Tuesday, August 2, 2016

Poems that Speak Out Against Violence and for Embrace - Barbara March

If the back & arms you carry riddle with black
spots & marks made by birds who don’t want us here—
I will remind you: There are people who did this before us,
brown & black-spotted, yellow, with rattails,
born from what others did not want & loathed & aimed
to never let belong, & so, we are here today—
the field is wide. We make saliva from root & light.
Our spikelets grow, & do you feel the wind?
       - Joe Jiménez, Smutgrass

Orlando. Dhaka. Istanbul. Baghdad. Medina. Nice. The killings of Alton Sterling and Philando Castile, and the murder of police officers in Dallas and Baton Rouge. This summer, terrible bigotry and violence have rent our global community. The killings must end, and we in the poetry community must contribute in any way we can. As we search for answers to these horrors and for ways to combat hatred and prejudice, we are reminded of poetry’s capacity to respond to violence, to help us regenerate, like spikelets sprouting in a contested field, claiming our public spaces for everyone.

In solidarity with all those targeted at home and abroad, from the LGBT community in the United States to devastated families of Baghdad, Split This Rock is offering its blog as a Virtual Open Mic. Over the next couple of weeks, from July 14 to 28, we are requesting poems in response to and against violence toward marginalized communities. After the Virtual Open Mic closes, we hope to print out and mail all of the poems to Congress and the National Rifle Association.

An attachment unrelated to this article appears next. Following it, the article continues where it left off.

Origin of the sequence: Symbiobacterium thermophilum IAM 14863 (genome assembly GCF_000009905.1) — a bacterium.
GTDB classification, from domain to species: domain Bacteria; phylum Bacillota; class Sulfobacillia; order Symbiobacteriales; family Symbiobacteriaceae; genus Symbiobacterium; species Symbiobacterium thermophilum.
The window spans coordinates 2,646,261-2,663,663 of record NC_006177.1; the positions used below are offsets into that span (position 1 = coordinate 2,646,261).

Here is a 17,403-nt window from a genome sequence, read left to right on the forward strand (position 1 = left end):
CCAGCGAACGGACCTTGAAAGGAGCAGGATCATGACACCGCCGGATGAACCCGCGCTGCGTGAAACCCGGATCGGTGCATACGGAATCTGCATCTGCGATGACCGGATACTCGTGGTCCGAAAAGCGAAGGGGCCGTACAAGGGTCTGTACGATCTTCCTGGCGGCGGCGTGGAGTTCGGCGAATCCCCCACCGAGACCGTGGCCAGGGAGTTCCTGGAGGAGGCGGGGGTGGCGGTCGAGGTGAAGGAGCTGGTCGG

Bringing Disparate Things Together to Create a Shape
by Barbara March

I'm out of touch with your pyramids,
with the horse who shrieks light,
with the red balloon riddled
in the crow's beak as a neon sign
blares the confederate flag at Woody's saloon.
With how black is the crow, how
brown the horse, how red the balloon?
Can I answer in one comfortable kowtow?
Or skip protocol, take the heat, pocket
the Pleiades and Neruda's surrogate
who told how brown men navigated
the pacific by their balls. how
white women rolled on the white
floor of the world and howled at the night.

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